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Old 10-30-2012, 12:10 AM   #31 (permalink)
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I thought radials would do the trick and people who purchased winter tires were throwing their money away - was I wrong. I purchased winter tires 7 years ago and I swear by them. I've used Toyo Open Country and they do the trick. I live in Canada and with the amount of snow, freezing temperatures, my wife's crazy driving habits, I can say I have piece of mind. Winter tires dig into the snow, you have better traction and you never have to worry about stopping at a red light in deep snow. You give gas, you move!
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Old 10-30-2012, 09:14 PM   #32 (permalink)
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totally depends on where you live... some can get by with 3 season tires 365,
where conditions only ask 70% in tire performance.

live in the north with snow and ice, and you'll be asking for 100% of the tires to perform

regardless if you have 1 wheel spin or AWD, tires tires tires are the most important component on a vehicle.

Winter/Ice tires are like R compounds.. they make a HUGE difference when asked to perform at their limits

if you can avoid an accident by just having better tires, the choice is obvious

our MDX is a family and friends mobile.. I want a piece of mind when they're being driven
in poor conditions

(the MDX is a replacement for our 07 Subaru Legacy Spec-B)

if you are involved with motorsports.. you'll always appreciate the function and performance of the right tire for the right conditions

tirerack and other places offer winter packages 18inch stock sizing or 17 inchers which are
cheaper and perform better

generally speaking...any winter tire regardless of brand or price point will out perform a good all season tire

if you can't afford new.. you can always get a deal on used rims and tires on craigslist, kijiji etc.

just don't be that guy stuck in the ditch or in an accident saying to yourself.. i should have bought tires
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Old 10-31-2012, 08:50 AM   #33 (permalink)
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I've used Blizzaks in the past - great snow/ice performance. Switched to Michellin X-Ice on our gone but not forgotten '02 MDX - excellent tires. Traded the '02 for a new MDX/Tech in the spring of 2010 and have run the OEM Michelin Latitude All Seasons through two winters here in the NE with no problems (the full-time all-wheel drive helps). We'll see what happens in a few months with over 32k miles on the original Michelins.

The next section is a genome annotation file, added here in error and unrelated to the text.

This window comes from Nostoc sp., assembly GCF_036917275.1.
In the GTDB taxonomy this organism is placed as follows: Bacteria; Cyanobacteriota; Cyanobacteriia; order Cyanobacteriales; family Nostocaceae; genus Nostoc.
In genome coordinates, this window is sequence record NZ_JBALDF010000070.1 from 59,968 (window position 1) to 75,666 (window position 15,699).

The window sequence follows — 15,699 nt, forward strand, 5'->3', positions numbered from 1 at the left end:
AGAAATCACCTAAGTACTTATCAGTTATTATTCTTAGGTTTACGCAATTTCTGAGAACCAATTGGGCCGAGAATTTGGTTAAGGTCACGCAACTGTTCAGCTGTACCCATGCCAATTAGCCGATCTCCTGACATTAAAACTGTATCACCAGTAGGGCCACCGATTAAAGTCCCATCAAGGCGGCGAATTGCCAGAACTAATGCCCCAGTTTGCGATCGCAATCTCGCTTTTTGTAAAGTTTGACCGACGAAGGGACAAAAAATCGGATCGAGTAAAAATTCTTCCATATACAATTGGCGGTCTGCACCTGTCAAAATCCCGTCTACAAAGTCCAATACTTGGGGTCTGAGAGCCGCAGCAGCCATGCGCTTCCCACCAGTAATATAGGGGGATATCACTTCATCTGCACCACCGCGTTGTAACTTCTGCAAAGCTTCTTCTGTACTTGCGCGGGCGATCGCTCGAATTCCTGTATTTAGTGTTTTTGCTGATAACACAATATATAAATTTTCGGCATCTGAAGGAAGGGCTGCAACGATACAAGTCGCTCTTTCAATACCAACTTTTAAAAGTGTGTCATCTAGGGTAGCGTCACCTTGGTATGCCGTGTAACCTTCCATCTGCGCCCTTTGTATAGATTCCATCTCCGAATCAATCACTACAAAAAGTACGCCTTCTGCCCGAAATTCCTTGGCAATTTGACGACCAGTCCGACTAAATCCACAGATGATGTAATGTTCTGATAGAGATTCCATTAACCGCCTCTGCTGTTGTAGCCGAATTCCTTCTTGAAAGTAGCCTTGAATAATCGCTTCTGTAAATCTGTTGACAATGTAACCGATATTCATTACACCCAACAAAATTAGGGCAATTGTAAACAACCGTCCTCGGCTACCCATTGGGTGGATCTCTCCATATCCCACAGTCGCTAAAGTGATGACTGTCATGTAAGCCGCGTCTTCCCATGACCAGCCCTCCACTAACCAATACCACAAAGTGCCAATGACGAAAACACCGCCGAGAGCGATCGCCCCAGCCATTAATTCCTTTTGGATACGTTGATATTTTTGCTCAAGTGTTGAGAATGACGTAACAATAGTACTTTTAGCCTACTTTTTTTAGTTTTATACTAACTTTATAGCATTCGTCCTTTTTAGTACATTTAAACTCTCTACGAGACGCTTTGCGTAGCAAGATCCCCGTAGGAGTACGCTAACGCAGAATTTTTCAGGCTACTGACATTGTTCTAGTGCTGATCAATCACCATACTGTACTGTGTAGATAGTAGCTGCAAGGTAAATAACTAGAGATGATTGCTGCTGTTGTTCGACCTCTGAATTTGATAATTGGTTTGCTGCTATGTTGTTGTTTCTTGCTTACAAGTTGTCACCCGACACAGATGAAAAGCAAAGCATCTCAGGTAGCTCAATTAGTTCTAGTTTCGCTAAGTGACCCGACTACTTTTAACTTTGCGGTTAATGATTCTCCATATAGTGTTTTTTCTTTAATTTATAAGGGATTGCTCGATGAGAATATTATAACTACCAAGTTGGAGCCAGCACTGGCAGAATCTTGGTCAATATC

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Old 11-03-2012, 09:17 PM   #34 (permalink)
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I just swapped in my Michelin X-Ices on the MDX today and my Bridgestone Blizzaks on the A4 yesterday. As I've mentioned, I absolutely love Blizzaks. This will be my 1st winter on the X-Ice so I'm quite looking forward to the first snowfall!
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Old 11-06-2012, 01:30 PM   #35 (permalink)
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My only reservation regarding Blizzaks is that they tend to chop BADLY when on dry pavement. I admit this was years ago when I last owned a set, but it seemed to me that Nordman/Nokians seem to hold up a lot better, over the long run.
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Old 11-06-2012, 06:58 PM   #36 (permalink)
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Anybody have any experience with the Nokian Hakk R SUV? I used a HAkk Q on my Audi Quattro and VW 4 -motion and they were great. I'm planning to get them on the MDX later this month.
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Old 11-07-2012, 10:41 AM   #37 (permalink)
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Don't have experience with Nokian snow tires personal but a friend had them on his Accord and praises them for being the best snow tires he's owned. I have not heard any negative things about Nokian tires, only that they are a but hard to find.
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Old 11-07-2012, 11:46 AM   #38 (permalink)
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In winter conditions, the difference between all-season tires and winter tires is HUGE. What many people don't realize is that they're not just for snow and ice; winter tires grip much better in frigid temperatures, even when the roads are dry, thanks to their ability to remain soft and pliable at those temperatures. All-season tires are designed as a compromise - okay in warmer temperatures (not as grippy as summer tires, but okay), and okay in cold temperatures (not as grippy as winter tires, but okay). Winter tires do better at the specific conditions for which they were designed.

Note that there are three types of winter tires. Using the Tire Rack terminology: "studless ice and snow" winter tires, "performance" winter tires, and "studdable" winter tires. The "studless ice and snow" winter tires give the best grip on ice and snow, but their handling when temperatures aren't so cold can be only so-so and less responsive. The "performance" winter tires offer better handing on warmer days than the studless variety, but aren't quite as grippy on ice and snow. "Studdable" winter tires really aren't a good choice, because tests have shown that in most winter conditions, today's modern "studless" winter tires give better traction than the studdable tires with studs installed. (Ref 1) (Ref 2) The use of studded tires is also illegal in many of the states and provinces with some of the worst winter weather.